I’ve diversified my Instagram by choosing influencers in different bodies, which has helped me see that “normal” really does come in all shapes and sizes. By reinforcing these positive messages, I’ve also been able to learn that body shape has absolutely nothing to do with moral value.
As an aspiring dancer and amateur model, I sometimes feel like I’ll never be successful because I don’t look like most famous dancers. When I started following more diverse pages, though, I realized that I just wasn’t searching in the right places. There is room for everyone, regardless of physical appearance, because the main contributor to success is hard work. If you ever feel stuck in this kind of mindset, I would definitely suggest switching up your influencers. Some of my favourite body positivity accounts are @thebodylovesociety, @dronme, @talyngracee, @bodyuprogram, and @aneutrallife. Whether or not these people are right for you, what’s important is to find that content that lifts you up rather than tears you down.
Find Self-Care Practices That You Enjoy
My final tip is probably the most difficult. It is for me, anyway. I’m always worried about being selfish or inconsiderate if I make time for myself, but this couldn’t be less true. There is absolutely nothing wrong with investing time and energy into ourselves. Finding self-care practices that boost our wellbeing is always important, but it becomes essential during a crisis. We can’t possibly be our best selves and take care of other people if we don’t first take care of ourselves. It’s also an excellent way to step away from the onslaught of negativity that can be presented to us, whether from diet culture as in my case, or from any other source.
Because of diet culture prevalence during this pandemic, I’ve found that, as someone struggling with my body right now, self-care unrelated to food and exercise is a golden ray of sunshine. That’s not for everyone, but I know it’s true for me. I’ve always grappled with the idea of self-care because it’s a bit of a buzz-word and I thought it meant soaking in a bubble bath with scented candles. I didn’t realize that it means something different for everyone. All it entails is taking a bit of “me time” and doing something that’s just for us. My self-care is usually oriented toward art. I enjoy dancing and making music because it improves my mood and I don’t have to worry about over-performing or impressing anyone. I also love reading outside, especially as the weather gets nicer. Jumping into a story with the warm sun shining down gives me an irreplaceable sense of calm. Some people might get the same results from exercising, journaling, meditating, gaming, or sleeping. Anything goes.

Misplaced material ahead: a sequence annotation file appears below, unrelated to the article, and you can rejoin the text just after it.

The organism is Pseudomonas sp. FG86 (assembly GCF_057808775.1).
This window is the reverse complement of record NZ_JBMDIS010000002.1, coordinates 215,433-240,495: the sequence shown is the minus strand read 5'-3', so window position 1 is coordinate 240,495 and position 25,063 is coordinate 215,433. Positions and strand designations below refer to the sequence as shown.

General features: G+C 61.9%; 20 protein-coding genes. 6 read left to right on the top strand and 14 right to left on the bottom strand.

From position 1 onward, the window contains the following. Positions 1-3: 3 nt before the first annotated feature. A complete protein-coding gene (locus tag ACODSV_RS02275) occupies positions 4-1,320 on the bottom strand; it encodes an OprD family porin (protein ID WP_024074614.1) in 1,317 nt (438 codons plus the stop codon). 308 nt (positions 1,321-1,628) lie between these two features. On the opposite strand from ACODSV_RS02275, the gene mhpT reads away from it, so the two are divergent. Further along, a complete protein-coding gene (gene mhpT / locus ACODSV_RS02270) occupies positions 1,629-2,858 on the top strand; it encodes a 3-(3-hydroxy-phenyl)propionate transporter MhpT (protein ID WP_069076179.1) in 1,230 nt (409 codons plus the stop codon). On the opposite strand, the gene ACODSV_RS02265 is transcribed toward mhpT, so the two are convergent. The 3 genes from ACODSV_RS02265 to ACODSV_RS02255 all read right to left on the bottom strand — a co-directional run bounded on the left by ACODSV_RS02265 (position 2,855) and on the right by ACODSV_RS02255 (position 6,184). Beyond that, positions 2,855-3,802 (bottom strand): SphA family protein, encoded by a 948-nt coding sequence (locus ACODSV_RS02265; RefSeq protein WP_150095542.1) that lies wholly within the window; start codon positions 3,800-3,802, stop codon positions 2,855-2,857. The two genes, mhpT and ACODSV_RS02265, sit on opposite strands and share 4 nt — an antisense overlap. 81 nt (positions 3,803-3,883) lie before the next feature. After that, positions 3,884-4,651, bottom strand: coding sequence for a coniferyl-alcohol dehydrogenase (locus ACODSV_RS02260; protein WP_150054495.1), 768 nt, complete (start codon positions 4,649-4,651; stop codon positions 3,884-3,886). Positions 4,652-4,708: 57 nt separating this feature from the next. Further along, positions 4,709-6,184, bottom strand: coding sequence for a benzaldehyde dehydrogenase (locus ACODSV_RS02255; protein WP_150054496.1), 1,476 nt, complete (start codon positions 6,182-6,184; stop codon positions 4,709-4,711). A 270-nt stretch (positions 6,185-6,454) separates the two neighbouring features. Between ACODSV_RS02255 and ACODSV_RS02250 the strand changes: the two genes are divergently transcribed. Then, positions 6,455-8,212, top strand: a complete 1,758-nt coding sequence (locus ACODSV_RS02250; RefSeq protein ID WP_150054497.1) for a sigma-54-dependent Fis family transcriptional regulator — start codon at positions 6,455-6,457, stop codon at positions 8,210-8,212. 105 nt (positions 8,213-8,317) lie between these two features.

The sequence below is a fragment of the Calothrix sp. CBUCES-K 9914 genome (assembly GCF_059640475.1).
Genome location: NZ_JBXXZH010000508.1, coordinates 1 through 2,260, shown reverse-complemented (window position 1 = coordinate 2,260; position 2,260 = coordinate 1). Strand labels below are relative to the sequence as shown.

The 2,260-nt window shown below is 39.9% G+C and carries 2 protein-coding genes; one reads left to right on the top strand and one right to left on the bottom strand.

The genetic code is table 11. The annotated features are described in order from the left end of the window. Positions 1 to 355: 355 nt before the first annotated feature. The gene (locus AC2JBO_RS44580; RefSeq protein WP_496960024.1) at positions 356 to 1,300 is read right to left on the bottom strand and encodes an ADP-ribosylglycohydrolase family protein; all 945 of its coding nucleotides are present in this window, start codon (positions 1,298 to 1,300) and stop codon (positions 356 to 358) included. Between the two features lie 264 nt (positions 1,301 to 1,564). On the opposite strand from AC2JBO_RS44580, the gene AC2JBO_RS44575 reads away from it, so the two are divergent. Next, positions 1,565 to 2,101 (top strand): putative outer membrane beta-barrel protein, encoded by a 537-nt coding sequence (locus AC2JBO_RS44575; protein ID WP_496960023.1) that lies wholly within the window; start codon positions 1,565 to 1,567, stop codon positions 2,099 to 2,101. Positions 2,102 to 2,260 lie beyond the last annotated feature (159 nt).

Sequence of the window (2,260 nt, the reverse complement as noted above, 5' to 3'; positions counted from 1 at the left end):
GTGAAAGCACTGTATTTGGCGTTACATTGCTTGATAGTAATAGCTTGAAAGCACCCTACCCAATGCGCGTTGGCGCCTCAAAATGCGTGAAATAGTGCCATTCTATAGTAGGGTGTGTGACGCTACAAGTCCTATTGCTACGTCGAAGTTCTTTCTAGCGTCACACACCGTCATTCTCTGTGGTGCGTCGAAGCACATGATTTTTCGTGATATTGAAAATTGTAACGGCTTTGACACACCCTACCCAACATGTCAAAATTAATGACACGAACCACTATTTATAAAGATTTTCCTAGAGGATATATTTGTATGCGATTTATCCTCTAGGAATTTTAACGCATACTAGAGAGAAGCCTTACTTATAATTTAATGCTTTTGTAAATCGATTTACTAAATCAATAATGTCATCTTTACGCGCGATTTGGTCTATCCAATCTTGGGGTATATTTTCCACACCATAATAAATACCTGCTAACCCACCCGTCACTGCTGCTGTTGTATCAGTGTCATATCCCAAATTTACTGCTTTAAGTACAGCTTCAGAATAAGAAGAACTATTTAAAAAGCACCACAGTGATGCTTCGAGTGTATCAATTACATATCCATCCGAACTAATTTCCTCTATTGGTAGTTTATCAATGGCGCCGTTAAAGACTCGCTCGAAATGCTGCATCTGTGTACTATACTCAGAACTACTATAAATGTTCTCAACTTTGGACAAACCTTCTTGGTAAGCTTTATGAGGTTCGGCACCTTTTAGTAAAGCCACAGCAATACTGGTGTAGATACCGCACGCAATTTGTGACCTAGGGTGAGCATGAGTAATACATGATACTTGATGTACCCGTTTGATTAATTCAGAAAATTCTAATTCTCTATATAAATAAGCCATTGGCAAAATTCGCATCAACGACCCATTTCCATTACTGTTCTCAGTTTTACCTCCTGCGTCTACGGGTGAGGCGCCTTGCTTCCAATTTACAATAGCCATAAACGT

Whatever our practices may be, it’s important to find what works best for us. All it takes is setting aside a few minutes every day where we allow ourselves to focus on something that serves us and makes us happy. This is definitely easier said than done. If you’re like me, you might also struggle with feeling unproductive when investing in yourself. What I’ve come to see, however, is that self-care is just another type of productivity. Instead of working hard to finish projects, complete chores, and create masterpieces, we’re working hard to honour ourselves. We deserve that kind of self-love because we are masterpieces. Investing in ourselves means investing in an amazing piece of work.
However we deal with diet culture in the media, it’s important to remember that what we see doesn’t have to be what we think. We are in charge of our space and our actions, and we are free to live according to our own values, no matter what people say. If there’s one last piece of insight that I’ve found the most helpful, it’s that no one is alone in this. It can feel really isolating to have to face this amount of media pressure without the distraction of normal activities. This can leave us feeling like we have to deal with these experiences on our own, but it’s crucial to remember that there are so many other teens who are going through the same challenges, and that there are always people to whom we can reach out if we need help or simply want to talk. It might be scary to address these kinds of feelings, but sometimes, opening up to a friend can be a major source of comfort, because, whether or not they have the same experience, they will be there to support you as much as possible and help you through this difficult time.